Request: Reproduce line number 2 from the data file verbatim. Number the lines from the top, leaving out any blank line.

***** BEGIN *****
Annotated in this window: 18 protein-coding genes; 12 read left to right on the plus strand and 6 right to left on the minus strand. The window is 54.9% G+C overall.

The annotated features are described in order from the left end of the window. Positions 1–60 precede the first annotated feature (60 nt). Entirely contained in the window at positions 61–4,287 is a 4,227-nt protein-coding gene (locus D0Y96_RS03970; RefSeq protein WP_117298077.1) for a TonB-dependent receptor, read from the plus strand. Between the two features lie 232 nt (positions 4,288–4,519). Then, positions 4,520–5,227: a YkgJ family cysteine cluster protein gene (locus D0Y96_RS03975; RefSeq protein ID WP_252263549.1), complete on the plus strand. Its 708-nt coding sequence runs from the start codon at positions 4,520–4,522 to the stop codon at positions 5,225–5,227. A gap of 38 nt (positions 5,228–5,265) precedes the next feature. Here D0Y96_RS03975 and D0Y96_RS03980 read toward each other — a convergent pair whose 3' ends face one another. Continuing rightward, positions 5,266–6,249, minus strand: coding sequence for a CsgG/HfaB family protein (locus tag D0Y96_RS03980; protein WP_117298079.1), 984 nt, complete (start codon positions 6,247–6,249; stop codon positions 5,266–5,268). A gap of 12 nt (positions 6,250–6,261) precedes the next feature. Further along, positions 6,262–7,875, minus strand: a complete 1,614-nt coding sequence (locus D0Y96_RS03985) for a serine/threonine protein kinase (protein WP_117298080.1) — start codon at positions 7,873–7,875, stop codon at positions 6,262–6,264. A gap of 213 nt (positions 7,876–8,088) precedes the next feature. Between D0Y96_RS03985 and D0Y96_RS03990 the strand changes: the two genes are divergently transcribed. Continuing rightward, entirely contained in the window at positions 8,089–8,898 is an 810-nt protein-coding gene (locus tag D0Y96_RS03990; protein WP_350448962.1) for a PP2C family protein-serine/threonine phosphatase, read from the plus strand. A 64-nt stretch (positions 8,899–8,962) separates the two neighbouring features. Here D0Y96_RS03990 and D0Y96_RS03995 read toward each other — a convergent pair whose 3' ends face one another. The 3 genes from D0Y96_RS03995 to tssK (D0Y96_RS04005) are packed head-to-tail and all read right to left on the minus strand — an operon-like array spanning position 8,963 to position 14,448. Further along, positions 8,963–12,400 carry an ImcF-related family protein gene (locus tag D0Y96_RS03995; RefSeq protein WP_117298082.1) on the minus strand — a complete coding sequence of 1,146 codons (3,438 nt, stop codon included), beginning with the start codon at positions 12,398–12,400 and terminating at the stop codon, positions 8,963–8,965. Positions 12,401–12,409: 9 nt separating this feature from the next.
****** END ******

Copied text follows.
The annotated features are described in order from the left end of the window. Positions 1–60 precede the first annotated feature (60 nt). Entirely contained in the window at positions 61–4,287 is a 4,227-nt protein-coding gene (locus D0Y96_RS03970; RefSeq protein WP_117298077.1) for a TonB-dependent receptor, read from the plus strand. Between the two features lie 232 nt (positions 4,288–4,519). Then, positions 4,520–5,227: a YkgJ family cysteine cluster protein gene (locus D0Y96_RS03975; RefSeq protein ID WP_252263549.1), complete on the plus strand. Its 708-nt coding sequence runs from the start codon at positions 4,520–4,522 to the stop codon at positions 5,225–5,227. A gap of 38 nt (positions 5,228–5,265) precedes the next feature. Here D0Y96_RS03975 and D0Y96_RS03980 read toward each other — a convergent pair whose 3' ends face one another. Continuing rightward, positions 5,266–6,249, minus strand: coding sequence for a CsgG/HfaB family protein (locus tag D0Y96_RS03980; protein WP_117298079.1), 984 nt, complete (start codon positions 6,247–6,249; stop codon positions 5,266–5,268). A gap of 12 nt (positions 6,250–6,261) precedes the next feature. Further along, positions 6,262–7,875, minus strand: a complete 1,614-nt coding sequence (locus D0Y96_RS03985) for a serine/threonine protein kinase (protein WP_117298080.1) — start codon at positions 7,873–7,875, stop codon at positions 6,262–6,264. A gap of 213 nt (positions 7,876–8,088) precedes the next feature. Between D0Y96_RS03985 and D0Y96_RS03990 the strand changes: the two genes are divergently transcribed. Continuing rightward, entirely contained in the window at positions 8,089–8,898 is an 810-nt protein-coding gene (locus tag D0Y96_RS03990; protein WP_350448962.1) for a PP2C family protein-serine/threonine phosphatase, read from the plus strand. A 64-nt stretch (positions 8,899–8,962) separates the two neighbouring features. Here D0Y96_RS03990 and D0Y96_RS03995 read toward each other — a convergent pair whose 3' ends face one another. The 3 genes from D0Y96_RS03995 to tssK (D0Y96_RS04005) are packed head-to-tail and all read right to left on the minus strand — an operon-like array spanning position 8,963 to position 14,448. Further along, positions 8,963–12,400 carry an ImcF-related family protein gene (locus tag D0Y96_RS03995; RefSeq protein WP_117298082.1) on the minus strand — a complete coding sequence of 1,146 codons (3,438 nt, stop codon included), beginning with the start codon at positions 12,398–12,400 and terminating at the stop codon, positions 8,963–8,965. Positions 12,401–12,409: 9 nt separating this feature from the next.